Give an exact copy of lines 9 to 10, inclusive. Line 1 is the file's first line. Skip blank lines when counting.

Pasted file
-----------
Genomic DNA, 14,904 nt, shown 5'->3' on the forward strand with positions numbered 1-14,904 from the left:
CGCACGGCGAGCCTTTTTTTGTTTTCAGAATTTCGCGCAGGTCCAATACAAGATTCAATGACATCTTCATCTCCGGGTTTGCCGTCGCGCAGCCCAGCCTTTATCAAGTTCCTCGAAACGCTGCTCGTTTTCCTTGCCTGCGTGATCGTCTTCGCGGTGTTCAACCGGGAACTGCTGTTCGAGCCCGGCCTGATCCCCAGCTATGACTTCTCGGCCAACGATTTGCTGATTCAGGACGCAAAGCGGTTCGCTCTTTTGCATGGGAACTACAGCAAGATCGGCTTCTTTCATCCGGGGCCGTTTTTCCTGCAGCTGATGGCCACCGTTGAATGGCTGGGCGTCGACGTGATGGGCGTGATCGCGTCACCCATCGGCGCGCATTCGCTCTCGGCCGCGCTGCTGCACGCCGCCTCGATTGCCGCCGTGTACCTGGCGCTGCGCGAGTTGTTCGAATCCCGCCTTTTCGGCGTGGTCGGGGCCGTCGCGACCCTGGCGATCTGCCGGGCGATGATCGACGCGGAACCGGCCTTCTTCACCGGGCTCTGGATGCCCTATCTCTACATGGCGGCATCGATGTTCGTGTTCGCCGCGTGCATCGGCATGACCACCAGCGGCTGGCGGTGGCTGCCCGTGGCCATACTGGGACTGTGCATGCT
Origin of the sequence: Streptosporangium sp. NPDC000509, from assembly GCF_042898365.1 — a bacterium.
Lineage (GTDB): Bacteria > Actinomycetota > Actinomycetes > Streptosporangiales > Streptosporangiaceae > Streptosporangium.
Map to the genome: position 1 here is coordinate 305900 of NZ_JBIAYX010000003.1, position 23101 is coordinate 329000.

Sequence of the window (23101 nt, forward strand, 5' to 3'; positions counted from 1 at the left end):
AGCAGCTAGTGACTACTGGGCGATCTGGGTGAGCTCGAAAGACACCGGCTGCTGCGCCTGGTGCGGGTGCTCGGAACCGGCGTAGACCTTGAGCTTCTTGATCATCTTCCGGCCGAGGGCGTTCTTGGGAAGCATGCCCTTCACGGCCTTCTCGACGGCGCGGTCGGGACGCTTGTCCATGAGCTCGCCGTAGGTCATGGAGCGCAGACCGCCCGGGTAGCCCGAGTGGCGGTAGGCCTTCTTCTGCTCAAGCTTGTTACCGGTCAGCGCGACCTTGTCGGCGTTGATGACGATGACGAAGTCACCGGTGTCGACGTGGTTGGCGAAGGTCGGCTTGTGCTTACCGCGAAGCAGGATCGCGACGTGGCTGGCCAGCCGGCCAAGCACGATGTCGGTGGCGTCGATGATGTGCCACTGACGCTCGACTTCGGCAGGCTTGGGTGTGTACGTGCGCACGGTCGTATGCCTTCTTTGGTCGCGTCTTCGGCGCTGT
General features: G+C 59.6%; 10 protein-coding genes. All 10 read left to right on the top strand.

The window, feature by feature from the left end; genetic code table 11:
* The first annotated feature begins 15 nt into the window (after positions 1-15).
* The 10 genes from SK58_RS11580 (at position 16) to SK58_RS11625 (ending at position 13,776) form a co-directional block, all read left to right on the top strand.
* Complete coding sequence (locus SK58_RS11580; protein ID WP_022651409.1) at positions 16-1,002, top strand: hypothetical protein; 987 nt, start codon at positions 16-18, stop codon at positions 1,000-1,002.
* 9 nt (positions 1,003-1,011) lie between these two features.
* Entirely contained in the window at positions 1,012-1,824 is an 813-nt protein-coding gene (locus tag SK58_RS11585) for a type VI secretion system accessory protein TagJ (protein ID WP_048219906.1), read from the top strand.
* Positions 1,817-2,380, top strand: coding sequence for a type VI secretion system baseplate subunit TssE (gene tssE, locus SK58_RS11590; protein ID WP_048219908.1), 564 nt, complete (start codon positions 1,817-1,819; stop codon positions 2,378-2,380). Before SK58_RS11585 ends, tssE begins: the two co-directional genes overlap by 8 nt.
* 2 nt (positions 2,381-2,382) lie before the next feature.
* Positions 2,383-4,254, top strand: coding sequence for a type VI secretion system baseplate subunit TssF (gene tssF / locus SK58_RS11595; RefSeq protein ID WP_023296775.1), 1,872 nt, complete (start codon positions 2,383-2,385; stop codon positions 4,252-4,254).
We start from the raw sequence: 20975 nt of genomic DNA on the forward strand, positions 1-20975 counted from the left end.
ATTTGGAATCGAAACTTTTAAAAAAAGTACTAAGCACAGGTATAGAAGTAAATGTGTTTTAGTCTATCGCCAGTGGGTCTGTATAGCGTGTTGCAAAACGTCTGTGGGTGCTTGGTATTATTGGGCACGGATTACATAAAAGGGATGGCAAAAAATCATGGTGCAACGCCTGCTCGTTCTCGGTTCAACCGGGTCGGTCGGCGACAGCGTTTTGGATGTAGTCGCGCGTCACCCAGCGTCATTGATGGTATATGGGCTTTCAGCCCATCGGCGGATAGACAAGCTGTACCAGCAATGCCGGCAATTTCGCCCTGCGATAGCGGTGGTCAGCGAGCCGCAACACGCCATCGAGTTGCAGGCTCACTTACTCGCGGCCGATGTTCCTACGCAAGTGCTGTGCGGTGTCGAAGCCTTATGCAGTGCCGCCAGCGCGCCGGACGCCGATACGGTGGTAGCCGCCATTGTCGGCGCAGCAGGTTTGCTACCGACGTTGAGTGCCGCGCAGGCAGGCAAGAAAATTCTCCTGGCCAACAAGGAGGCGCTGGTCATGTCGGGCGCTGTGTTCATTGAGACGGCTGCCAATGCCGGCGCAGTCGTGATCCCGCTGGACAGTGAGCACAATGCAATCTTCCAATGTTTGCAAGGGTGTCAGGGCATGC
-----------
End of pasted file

The window, feature by feature from the left end; genetic code table 11:
* The first annotated feature begins 15 nt into the window (after positions 1-15).